In Gear v. State, when posed with this question, the 12th District Court of Appeals (Tyler) held that the evidence was insufficient to prove that the man intended to commit a theft or other felony on the premises. Yes, the man tried to break in and yes the man was poor, but the State simply did not prove that an attempted “burglary” had occurred.
Enter the CCA (and exit the burden of proof). The Texas Court of Criminal Appeals reversed the Court of Appeals, holding:
On this record, we decide that a factfinder could reasonably find beyond a reasonable doubt that the recently unemployed appellant with about one dollar in his pocket intended to commit theft inside the complainant’s home when he attempted to enter the home through the window that he had just broken and where the evidence also shows that appellant ran when interrupted by the complainant and that appellant gave conflicting and implausible explanations for his actions.If you ask me, who cares what explanations appellant gave for his actions? The State must prove this specific intent crime. The burden doesn’t shift to appellant to prove his innocence. If the State doesn’t prove the specific intent, a verdict of acquittal is required.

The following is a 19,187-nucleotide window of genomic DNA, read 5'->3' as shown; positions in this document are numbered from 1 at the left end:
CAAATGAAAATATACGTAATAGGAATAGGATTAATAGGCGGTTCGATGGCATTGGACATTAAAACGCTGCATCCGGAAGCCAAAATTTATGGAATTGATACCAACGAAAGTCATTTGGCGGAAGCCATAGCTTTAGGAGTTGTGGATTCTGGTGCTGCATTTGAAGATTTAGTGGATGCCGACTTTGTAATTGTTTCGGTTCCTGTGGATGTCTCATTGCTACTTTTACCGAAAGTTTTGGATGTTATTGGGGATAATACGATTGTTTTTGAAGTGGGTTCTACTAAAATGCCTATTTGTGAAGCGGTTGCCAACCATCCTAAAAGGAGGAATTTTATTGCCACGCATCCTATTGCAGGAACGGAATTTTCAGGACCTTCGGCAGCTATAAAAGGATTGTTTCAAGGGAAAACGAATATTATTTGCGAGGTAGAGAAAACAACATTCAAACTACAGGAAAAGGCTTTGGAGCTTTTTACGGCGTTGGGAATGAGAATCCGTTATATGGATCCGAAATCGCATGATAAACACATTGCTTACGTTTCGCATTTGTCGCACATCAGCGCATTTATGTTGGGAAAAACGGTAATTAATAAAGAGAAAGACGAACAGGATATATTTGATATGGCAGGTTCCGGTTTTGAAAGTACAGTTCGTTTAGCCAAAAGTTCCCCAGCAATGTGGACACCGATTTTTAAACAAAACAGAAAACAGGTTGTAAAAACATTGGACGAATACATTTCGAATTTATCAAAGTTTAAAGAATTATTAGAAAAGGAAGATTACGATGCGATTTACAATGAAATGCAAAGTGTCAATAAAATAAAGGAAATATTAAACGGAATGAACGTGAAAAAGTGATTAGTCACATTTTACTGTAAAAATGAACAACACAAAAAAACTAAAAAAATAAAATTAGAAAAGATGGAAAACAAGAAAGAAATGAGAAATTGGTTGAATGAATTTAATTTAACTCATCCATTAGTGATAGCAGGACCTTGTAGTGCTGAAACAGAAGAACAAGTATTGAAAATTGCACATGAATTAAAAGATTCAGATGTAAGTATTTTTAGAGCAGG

Judge Cochran dissented from the majority. She writes,
[The majority opinion] seems to me to be a “Don’cha know” standard; appellant broke the window and was about to climb inside, therefore “don’cha know” he intended to commit theft…Looking at all of the evidence in this case, even in the light most favorable to the trial judge’s verdict, I cannot find the evidence sufficient in quality, character, or weight…While everyone can probably agree that the man intentions were not honorable, if the State is going to charge something, the State must prove up the charge.